Osteopathic medicine and its holistic approach to care


Jake Rowan, D.O., is an associate professor at the Michigan State University College of Osteopathic Medicine in the Department of Osteopathic Manipulative Medicine. He serves patients at the MSU Healthcare Osteopathic Manipulative Medicine clinic, where he focuses on outpatient neuromusculoskeletal rehabilitation. Dr. Rowan explains what makes osteopathic medicine unique and what it’s like to work with an osteopathic physician.

Who practices osteopathic medicine, and who practices allopathic medicine?

Physicians with D.O. degrees practice osteopathic medicine, while allopathic medicine is practiced by physicians with M.D. degrees. D.O.s and M.D.s are fully licensed physicians who practice in all areas of medicine.

What makes osteopathic medicine distinctive?

Osteopathic medicine is a distinct philosophy of medical care based on four principles:

  1. The body is a unit, and the person is a unit of the body, mind and spirit.
  2. The body is capable of self-regulation, self-healing and health maintenance.
  3. Structure and function are reciprocally interrelated. This means there’s a musculoskeletal component to disease, and osteopathic manipulative treatment can help to restore the body’s function, enhance wellness and assist in recovery from disease and injury.
  4. Rational treatment should be based on the understanding of these principles.

Why are these principles important?

I think that’s the beauty of osteopathic medicine – we have these principles on which our education and practice are founded.

What might a patient who has never seen a D.O. before notice in their first appointment?

With my own patients, the fact that I can evaluate their musculoskeletal system through inspection, palpation and motions testing and treat them with my hands is something that is very unique to osteopathic medicine.

Because we believe the body is a unit and the person is a unit of body, mind and spirit, we look at them not just as a disease process, but as a person who may be single or married, who may have children, who may work in the home or at a job – we’re trying to look comprehensively at that person. We might take into account their religious preferences, their living situation and myriad other factors.

And because we know the body is capable of self-regulation and self-healing and health maintenance, and our role as physicians is to help those along, D.O.s would, hopefully, try to use the least invasive approach possible. That might include, for example, using exercise or nutrition, not necessarily rushing to prescription medication or surgery or those types of more invasive interventions.

In addition to our philosophy, all our osteopathic medical students are trained to do an osteopathic structural exam and trained in osteopathic manipulative treatment.

What is osteopathic manipulative treatment?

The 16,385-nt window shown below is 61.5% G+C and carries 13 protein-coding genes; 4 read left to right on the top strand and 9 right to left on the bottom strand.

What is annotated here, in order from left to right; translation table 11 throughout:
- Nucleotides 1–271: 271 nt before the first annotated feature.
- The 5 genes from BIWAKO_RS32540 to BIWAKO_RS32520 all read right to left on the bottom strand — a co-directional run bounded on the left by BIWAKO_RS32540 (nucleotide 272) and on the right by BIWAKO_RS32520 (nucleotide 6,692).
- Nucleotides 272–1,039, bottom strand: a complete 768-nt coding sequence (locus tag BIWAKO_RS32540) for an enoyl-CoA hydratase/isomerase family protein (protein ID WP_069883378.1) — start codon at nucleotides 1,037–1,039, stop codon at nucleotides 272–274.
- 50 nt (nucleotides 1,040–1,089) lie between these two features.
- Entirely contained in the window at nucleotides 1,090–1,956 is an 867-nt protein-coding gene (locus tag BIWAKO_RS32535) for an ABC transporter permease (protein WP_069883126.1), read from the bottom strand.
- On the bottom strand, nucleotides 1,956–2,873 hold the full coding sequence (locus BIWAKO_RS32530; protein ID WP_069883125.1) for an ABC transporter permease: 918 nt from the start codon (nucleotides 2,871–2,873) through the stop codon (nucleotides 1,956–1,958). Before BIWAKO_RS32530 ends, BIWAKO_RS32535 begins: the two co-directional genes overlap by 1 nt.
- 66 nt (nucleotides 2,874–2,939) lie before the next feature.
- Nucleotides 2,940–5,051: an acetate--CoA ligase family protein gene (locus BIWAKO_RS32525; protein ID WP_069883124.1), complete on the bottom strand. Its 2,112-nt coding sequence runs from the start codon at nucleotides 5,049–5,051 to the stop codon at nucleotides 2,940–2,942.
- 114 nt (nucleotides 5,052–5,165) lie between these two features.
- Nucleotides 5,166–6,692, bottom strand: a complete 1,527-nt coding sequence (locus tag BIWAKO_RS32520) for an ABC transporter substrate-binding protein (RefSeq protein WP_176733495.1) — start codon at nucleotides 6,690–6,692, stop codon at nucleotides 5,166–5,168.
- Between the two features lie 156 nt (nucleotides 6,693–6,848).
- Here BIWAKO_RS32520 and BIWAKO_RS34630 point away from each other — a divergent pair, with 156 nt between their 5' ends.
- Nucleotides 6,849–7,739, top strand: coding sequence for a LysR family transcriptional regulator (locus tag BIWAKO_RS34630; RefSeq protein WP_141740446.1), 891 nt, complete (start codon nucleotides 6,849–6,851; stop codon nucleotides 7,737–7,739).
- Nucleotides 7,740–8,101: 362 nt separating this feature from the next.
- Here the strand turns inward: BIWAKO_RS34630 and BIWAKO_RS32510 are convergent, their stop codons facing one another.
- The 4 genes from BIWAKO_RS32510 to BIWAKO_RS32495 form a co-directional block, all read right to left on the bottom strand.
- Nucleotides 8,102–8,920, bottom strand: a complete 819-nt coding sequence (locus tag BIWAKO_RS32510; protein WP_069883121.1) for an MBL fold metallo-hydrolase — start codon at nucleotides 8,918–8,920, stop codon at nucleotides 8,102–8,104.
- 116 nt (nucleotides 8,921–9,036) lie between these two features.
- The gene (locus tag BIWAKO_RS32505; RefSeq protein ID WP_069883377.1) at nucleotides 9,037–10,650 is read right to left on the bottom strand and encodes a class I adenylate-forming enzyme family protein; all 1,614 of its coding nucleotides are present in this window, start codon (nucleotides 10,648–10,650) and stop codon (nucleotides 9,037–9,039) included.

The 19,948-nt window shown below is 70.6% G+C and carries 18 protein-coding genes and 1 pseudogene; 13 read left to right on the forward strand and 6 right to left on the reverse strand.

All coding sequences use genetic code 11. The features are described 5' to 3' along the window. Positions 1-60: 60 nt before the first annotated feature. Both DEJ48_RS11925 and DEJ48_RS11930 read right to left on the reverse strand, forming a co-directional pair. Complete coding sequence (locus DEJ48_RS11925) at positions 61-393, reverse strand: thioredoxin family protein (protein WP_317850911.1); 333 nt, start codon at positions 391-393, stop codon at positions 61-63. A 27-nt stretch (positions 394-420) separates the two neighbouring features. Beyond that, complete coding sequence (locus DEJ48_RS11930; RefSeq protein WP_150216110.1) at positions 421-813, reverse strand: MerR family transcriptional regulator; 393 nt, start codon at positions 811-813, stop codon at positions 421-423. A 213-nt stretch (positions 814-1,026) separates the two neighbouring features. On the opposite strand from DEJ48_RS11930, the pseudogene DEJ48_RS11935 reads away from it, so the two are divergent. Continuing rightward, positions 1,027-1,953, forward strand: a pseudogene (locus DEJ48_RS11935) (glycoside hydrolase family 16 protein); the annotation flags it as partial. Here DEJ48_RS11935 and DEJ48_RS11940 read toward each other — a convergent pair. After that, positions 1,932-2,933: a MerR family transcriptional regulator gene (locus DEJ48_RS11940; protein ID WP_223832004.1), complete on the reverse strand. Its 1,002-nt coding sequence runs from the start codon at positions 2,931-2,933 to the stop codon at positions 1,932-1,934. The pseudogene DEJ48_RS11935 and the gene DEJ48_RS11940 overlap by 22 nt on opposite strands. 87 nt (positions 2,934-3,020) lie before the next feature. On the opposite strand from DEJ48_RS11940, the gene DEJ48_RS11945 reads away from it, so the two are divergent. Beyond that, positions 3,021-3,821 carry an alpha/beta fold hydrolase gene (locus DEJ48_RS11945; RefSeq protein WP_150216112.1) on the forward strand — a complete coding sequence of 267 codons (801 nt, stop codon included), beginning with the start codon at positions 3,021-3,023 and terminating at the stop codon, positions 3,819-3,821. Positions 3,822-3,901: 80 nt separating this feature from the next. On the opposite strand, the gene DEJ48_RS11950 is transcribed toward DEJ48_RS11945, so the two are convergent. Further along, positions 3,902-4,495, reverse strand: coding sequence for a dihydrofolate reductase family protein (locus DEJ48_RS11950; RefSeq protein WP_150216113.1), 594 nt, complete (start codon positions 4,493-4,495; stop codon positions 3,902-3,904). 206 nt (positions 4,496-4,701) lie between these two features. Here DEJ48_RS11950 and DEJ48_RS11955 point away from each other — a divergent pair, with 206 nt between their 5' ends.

Osteopathic manipulative treatment is a set of hands-on techniques. It’s not one specific thing. For example, there’s high-velocity, low-amplitude thrust, which is when you might hear a pop or a crack. There’s strain-counter strain technique, where we position the body in a point of ease and let the body relax. There’s muscle energy treatment, where we position the body and have the patient pull or push in a certain direction to get the body to move in a certain way.

The goal is to improve the mobility of the tissues, whether that’s the bone or a joint, muscle, ligament, fascia or fluid, and to restore the normal physiologic motion, if possible. I want to get those tissues to move and to restore that normal motion of the musculoskeletal system so patients can have normal self-healing capacity and for health maintenance to take effect.

How might an osteopathic physician approach some common ailments?

Headache is a good example. Most doctors can’t say with a lot of certainty what’s causing a headache. An osteopathic physician would take a good history and evaluate pertinent body systems including the musculoskeletal system, looking at the cervical spine and the muscles. We would also take into consideration other factors like the patient’s job – if they’re looking at a computer all day, maybe they have eye strain causing the headache. Or maybe the patient is eating, or not eating, certain foods and there’s a nutritional issue.

What is a musculoskeletal examination? Is it intimidating?

I think most patients want their physician to do a really good history and physical exam to come up with an accurate diagnosis. I think our osteopathic structural exam is part of that, and our patients look forward to it because they don’t want their physician to miss something.

Our structural examination involves three things:

  1. Inspection of the area
  2. Palpation of the area
  3. Motion testing of the area

When D.O.s do this examination, we’re looking for three things:

  1. Asymmetry
  2. Range of motion restrictions
  3. Tissue texture abnormalities or changes

How often, and when, do patients need musculoskeletal exams?

It depends. I think for almost any problem that a patient has, there can be a musculoskeletal component, whether it’s asthma, a headache, constipation or foot pain – it wouldn’t be uncommon for an osteopathic physician to do a structural exam on that patient.

Now, there are certain situations – time, acuity or setting – where you may not be able to do that exam immediately. For example, a patient on an athletic field with an acute injury or a patient coming into the hospital emergency department with chest pain, the structural exam may not occur right away but hopefully it would be done at the appropriate time.


By E. LaClear